Well, there’s something to it. There’s something to that, but I think it’s actually important not just to rely on gut instinct. One of the experts’ roles is not to say, “This is the answer,” but to say to the political leader, “There are three or four numbers here that really matter.”
Suppose you’re thinking about the cost-benefit analysis of a new road, airport, or railway line. Typically, what happens is the experts go away, do a lot of calculations, and come back with one number. You don’t want that. You want the experts to say to you, “Look, there are three numbers that probably really matter here because this is what’s going to drive the outcome. You really need to have a decent handle on the cost of the project, and you need to have some handle on what it is you think this project is going to achieve.”
Keep it simple. Don’t complicate it, and don’t try to wrap up the answer in terms of something that only a computer can calculate. And so, in a way, it’s simplifying the problem.
Here’s where experience comes in: It gives you a strong feel for what things you should be suspicious of when people produce calculations and forecasts — and what things you think you can rely on. But you should always ask yourself the question, “What is going on here?”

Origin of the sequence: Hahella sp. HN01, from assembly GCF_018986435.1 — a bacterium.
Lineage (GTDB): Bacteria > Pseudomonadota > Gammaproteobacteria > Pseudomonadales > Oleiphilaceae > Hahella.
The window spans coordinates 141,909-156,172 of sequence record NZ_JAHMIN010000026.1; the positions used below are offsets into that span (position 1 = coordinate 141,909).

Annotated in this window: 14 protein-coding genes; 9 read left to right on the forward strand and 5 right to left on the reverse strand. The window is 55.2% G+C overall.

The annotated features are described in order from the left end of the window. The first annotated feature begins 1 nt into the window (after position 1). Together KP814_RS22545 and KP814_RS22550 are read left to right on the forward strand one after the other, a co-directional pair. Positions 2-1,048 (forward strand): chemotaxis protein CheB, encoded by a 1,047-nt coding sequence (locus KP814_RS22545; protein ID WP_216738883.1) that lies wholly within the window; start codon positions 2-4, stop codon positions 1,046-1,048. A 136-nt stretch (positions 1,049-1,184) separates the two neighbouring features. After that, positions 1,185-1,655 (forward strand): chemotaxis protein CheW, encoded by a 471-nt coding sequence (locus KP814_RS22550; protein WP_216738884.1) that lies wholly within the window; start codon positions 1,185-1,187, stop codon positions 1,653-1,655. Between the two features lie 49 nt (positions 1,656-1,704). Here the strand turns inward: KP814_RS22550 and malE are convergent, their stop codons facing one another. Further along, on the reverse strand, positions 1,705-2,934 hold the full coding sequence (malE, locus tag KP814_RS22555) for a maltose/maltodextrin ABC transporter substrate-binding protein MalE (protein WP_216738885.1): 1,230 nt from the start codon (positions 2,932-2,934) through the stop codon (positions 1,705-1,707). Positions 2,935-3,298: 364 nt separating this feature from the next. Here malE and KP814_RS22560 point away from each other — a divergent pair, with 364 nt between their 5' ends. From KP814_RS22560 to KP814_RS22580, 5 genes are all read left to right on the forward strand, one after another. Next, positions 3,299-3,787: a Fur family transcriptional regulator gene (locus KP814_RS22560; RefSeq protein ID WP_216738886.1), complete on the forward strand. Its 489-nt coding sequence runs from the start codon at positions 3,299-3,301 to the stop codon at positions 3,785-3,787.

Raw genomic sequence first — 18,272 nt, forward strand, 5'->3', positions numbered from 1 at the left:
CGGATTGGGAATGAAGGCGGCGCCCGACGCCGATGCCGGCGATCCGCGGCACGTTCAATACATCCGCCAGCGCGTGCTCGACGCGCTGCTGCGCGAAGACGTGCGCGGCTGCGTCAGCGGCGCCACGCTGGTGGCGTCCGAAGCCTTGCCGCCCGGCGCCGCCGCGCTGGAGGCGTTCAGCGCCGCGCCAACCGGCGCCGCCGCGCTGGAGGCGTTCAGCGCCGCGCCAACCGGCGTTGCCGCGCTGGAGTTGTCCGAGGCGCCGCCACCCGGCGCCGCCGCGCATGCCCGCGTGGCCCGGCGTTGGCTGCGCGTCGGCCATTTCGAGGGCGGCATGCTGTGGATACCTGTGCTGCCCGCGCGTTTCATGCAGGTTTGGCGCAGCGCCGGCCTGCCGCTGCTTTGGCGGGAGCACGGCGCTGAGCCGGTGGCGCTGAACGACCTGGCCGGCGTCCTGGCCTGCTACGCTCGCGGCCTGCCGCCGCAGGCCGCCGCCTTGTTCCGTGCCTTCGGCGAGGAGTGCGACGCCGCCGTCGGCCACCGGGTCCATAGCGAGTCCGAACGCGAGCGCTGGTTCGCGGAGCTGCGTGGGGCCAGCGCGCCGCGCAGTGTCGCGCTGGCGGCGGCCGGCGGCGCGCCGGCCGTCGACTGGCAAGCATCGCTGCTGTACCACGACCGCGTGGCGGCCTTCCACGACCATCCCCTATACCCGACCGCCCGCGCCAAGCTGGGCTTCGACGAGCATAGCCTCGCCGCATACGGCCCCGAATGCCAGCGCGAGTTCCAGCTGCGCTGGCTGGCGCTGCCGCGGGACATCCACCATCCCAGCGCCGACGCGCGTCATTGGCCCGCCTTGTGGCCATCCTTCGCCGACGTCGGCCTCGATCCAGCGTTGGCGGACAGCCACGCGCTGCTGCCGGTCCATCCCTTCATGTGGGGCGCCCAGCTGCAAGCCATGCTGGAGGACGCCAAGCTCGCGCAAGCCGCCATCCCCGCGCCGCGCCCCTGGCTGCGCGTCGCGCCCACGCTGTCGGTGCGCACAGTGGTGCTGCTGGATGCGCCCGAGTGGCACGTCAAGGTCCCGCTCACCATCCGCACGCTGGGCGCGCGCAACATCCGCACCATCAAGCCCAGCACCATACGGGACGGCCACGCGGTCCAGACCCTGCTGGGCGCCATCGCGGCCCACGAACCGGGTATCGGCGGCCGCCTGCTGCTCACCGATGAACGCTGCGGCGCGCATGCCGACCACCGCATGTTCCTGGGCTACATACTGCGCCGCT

In terms of making decisions, if you’ve got a group of people around you and you’ve got a proposed decision coming out, you really do want another team of people to work for you who will dissect that proposed decision and say, “Look, these are the potential weaknesses in the argument,” and actually challenge the decision before you take it. Challenge the narrative that’s going into the decision — that’s really important.
But the last thing you want to do is to outsource the decision to a group of so-called experts who’ve got a model, make assumptions about all kinds of things that you’re not aware of, turn the handle, get a number, and come back and say, “This is what you must do.” That is not a helpful way to make a decision.
It is a question of creating a narrative, where experience really does matter, but getting it challenged by other people. So just relying on one’s own gut instinct can be dangerous.
However, I can certainly imagine that given the growing sort of sophistication of artificial intelligence and these machine learning programs that policymakers looking for certainty and cover for their decisions may actually end up relying more in the future on models that under any circumstance are difficult to understand. Even more so, if you’re a policymaker whose background is the law rather than computer science, we’ll actually see these AI programs take a larger role in how we make decisions. Certainly, you mentioned, sometimes they do quite well. There have been some machine learning-based coronavirus forecasts I’m told that seem to have been very, very accurate. I suppose if you run enough models, you’ll find one that’s able to call it.
Are you concerned that, in fact, policymakers, rather than relying more on experience and multiple teams kind of challenging each other, will just say, “What does the AI say?” and go with that?